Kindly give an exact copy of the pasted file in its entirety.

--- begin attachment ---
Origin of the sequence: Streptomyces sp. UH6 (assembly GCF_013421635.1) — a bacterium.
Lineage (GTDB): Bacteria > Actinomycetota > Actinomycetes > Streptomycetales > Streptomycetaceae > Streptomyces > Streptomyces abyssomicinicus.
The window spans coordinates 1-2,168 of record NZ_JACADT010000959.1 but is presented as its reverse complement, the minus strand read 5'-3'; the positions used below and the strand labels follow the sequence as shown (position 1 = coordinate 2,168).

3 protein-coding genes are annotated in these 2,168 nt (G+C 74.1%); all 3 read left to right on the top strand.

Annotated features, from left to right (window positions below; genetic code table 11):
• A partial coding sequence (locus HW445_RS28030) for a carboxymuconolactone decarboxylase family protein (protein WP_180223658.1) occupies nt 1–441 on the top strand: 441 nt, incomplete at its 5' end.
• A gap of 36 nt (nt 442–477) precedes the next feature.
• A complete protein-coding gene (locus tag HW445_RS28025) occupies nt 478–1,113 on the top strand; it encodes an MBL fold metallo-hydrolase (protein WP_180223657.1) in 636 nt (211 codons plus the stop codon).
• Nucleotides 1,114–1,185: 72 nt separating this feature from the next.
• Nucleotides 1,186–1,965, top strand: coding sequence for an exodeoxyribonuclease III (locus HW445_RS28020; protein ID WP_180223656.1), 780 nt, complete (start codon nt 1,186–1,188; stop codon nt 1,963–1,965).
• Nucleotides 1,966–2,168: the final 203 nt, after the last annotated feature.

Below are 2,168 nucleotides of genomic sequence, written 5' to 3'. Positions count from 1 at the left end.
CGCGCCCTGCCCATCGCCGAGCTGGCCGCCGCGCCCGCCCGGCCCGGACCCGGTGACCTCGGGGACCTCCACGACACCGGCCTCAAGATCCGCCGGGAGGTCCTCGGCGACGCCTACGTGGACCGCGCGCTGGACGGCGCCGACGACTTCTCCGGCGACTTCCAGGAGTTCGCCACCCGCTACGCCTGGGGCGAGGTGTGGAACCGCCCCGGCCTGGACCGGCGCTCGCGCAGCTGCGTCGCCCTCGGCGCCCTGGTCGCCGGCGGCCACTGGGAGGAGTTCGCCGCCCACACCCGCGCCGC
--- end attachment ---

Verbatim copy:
Origin of the sequence: Streptomyces sp. UH6 (assembly GCF_013421635.1) — a bacterium.
Lineage (GTDB): Bacteria > Actinomycetota > Actinomycetes > Streptomycetales > Streptomycetaceae > Streptomyces > Streptomyces abyssomicinicus.
The window spans coordinates 1-2,168 of record NZ_JACADT010000959.1 but is presented as its reverse complement, the minus strand read 5'-3'; the positions used below and the strand labels follow the sequence as shown (position 1 = coordinate 2,168).

3 protein-coding genes are annotated in these 2,168 nt (G+C 74.1%); all 3 read left to right on the top strand.

Annotated features, from left to right (window positions below; genetic code table 11):
• A partial coding sequence (locus HW445_RS28030) for a carboxymuconolactone decarboxylase family protein (protein WP_180223658.1) occupies nt 1–441 on the top strand: 441 nt, incomplete at its 5' end.
• A gap of 36 nt (nt 442–477) precedes the next feature.
• A complete protein-coding gene (locus tag HW445_RS28025) occupies nt 478–1,113 on the top strand; it encodes an MBL fold metallo-hydrolase (protein WP_180223657.1) in 636 nt (211 codons plus the stop codon).
• Nucleotides 1,114–1,185: 72 nt separating this feature from the next.
• Nucleotides 1,186–1,965, top strand: coding sequence for an exodeoxyribonuclease III (locus HW445_RS28020; protein ID WP_180223656.1), 780 nt, complete (start codon nt 1,186–1,188; stop codon nt 1,963–1,965).
• Nucleotides 1,966–2,168: the final 203 nt, after the last annotated feature.

Below are 2,168 nucleotides of genomic sequence, written 5' to 3'. Positions count from 1 at the left end.
CGCGCCCTGCCCATCGCCGAGCTGGCCGCCGCGCCCGCCCGGCCCGGACCCGGTGACCTCGGGGACCTCCACGACACCGGCCTCAAGATCCGCCGGGAGGTCCTCGGCGACGCCTACGTGGACCGCGCGCTGGACGGCGCCGACGACTTCTCCGGCGACTTCCAGGAGTTCGCCACCCGCTACGCCTGGGGCGAGGTGTGGAACCGCCCCGGCCTGGACCGGCGCTCGCGCAGCTGCGTCGCCCTCGGCGCCCTGGTCGCCGGCGGCCACTGGGAGGAGTTCGCCGCCCACACCCGCGCCGC